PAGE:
Was your fierce teenage femininity woken up and crystallised by Emily Brontë’s “Wuthering Heights”? Mine certainly was. There’s a feeling within me that will be forever Cathy; or, she is the bookmark for it in “me”. And my Heathcliffe? I spent many rambling years looking for aspects of him too; or, working out exactly what that would look like in a red-blooded male without him giving over to the demon that a world at odds with that quality might provoke…finding it, in the end, in the most unlikely of places, beautifully packaged as the love of my life. When Kate Bush planted the essence of this kind of female~male union into a song, for all she confessed not to have read the book when she wrote it, it became a sort of mantra to preserving this quality until it became the rite of passage, each year, to play that song for at least a few days each Springtime (which I’ve done since it was first released and, without method or forethought, I still tend to do). Yet how long since I last read Emily Brontë’s actual words on paper; when was that exactly? Oh, a very l-o-n-g time ago.
Yesterday, something of this essence in the air, as I came indoors rain battered and wind-swept from a day with my fingers in the Spring soil and a walk so mud-splattered I had to peel myself from my clothes, made me land upon the BBC drama “To Walk Invisible” which, not being a TV watcher, I had been unaware of before. So, as I dried off, I watched it all as a stand-alone “movie” offered by Amazon and it took me back there; to some quality I carry inside me, born of deep-emersion in the Brontës and their world many moons ago as a girl. Like one of the seeds I had just planted, I felt it respond as though to the rain that was still pounding outside; softly yielding, revealing depths of myself I seldom allow to see light of day…not these days.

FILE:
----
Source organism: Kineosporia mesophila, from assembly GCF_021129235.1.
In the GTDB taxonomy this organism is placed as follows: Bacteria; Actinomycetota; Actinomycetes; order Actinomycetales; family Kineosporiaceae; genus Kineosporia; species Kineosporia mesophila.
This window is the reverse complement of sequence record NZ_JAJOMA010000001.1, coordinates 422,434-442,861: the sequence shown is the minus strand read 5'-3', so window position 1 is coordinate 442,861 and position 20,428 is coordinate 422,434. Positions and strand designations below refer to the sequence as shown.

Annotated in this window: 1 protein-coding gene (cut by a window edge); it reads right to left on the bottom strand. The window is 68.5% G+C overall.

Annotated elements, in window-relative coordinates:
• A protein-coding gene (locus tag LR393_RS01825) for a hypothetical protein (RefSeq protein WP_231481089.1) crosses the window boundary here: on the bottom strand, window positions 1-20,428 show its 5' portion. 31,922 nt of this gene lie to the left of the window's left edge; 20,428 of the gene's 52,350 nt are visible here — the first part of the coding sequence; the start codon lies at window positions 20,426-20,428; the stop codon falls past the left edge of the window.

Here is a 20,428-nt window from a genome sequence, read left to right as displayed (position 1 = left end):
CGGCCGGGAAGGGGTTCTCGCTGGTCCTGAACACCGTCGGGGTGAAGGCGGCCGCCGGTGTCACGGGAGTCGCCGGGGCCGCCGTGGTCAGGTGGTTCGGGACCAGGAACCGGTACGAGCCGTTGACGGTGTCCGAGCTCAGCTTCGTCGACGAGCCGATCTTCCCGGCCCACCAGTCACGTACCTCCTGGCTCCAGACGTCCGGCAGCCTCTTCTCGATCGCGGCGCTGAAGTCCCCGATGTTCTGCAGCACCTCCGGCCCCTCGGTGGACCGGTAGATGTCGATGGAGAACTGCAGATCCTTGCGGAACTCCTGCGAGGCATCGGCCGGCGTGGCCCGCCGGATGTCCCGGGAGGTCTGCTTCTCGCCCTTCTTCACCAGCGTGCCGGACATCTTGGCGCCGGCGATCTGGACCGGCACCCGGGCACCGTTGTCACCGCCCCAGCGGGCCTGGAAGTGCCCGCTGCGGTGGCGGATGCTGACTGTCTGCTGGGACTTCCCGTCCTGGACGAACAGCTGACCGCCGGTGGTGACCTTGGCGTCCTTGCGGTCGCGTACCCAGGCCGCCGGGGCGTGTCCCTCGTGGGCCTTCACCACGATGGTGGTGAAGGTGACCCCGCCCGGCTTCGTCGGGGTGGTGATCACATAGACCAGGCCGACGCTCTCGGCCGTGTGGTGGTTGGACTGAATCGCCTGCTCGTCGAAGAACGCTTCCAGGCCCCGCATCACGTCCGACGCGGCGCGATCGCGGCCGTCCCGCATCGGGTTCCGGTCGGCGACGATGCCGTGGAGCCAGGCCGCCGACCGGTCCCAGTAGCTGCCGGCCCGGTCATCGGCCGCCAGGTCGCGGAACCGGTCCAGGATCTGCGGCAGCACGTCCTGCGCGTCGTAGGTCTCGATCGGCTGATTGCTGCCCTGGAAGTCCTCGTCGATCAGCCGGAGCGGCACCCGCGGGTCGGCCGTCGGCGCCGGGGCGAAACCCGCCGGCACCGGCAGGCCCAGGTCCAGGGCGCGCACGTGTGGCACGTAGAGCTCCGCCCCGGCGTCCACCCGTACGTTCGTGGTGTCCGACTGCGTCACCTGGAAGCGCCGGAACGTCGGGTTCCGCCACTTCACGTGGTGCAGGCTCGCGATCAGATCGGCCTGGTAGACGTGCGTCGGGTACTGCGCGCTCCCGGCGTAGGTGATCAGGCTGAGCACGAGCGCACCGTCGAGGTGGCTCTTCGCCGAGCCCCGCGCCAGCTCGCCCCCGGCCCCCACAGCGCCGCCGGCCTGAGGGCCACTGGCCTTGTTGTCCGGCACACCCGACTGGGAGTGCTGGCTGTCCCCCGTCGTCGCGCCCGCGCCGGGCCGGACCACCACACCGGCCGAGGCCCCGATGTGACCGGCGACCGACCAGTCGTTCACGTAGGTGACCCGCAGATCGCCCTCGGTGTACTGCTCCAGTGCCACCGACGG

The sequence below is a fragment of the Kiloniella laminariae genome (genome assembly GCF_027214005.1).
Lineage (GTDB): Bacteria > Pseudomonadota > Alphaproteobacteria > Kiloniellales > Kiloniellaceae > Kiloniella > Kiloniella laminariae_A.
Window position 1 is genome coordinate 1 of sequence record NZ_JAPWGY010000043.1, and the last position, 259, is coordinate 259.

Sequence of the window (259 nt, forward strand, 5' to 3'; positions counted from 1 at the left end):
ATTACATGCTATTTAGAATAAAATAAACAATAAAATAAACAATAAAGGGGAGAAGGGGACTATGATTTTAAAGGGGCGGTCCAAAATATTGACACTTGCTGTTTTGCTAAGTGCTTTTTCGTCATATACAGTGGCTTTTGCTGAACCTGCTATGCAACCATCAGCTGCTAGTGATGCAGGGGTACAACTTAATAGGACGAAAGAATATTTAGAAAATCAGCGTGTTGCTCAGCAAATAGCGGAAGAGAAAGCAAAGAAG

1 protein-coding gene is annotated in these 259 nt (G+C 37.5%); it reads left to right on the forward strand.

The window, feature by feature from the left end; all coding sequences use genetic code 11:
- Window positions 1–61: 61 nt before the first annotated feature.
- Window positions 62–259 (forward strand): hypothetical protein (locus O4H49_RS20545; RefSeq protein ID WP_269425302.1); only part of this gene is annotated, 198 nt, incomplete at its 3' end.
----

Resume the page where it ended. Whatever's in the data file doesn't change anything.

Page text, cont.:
I know I’ve thought of re-reading “Wuthering Heights” many times over the years; downloading it to Kindle to take on holiday last year or was it the one before. What stopped me, caused hesitation? Did I fear disappointment with what engaged me so as a girl like when you try to visit the most magical books of childhood and they’re just not the same, am I more squeamish of the dark than I used to be, or was it the thought of comparison…with where I am now…that I most dreaded? For, where is my inner Cathy, where are my wild moors; have I sold my life out to the Lintons, made nice and put wild plaything away? Or am I still promising them to myself “tomorrow”?
It seems, these days, my “Heathcliffe” and I speak of little else but wild tomorrows, freer days, running unfettered on a landscape less cluttered and far less demanding, being “who we really are” in every moment, out there in the elements instead of watching though a traffic-smog-smeared pane of glass…and we will, on our three-to-five-year plan to “change everything”. But in the meantime, its time to remember that the Cathy-that-is-me never goes anywhere; she is part of me and I’ve done better at keeping her sustained inside of me than some almost-fifty-year-olds…no hauntings or tapping on my windows required. In other words, not so changed as I could be, half way through life, but there’s still work to be done. So, is there divine timing in my “chance” afternoon spent with the Brontës? Perhaps the 200th anniversary of Emily Brontë’s birth and my 50th, combined, is the perfect time to re-read that novel. There’s a personal and more general message in all this because its time, at so many levels, for the feminine to walk visibly on this earth, displaying all of her depths, her wildness and her great genius and the Brontës would be so very glad to see it.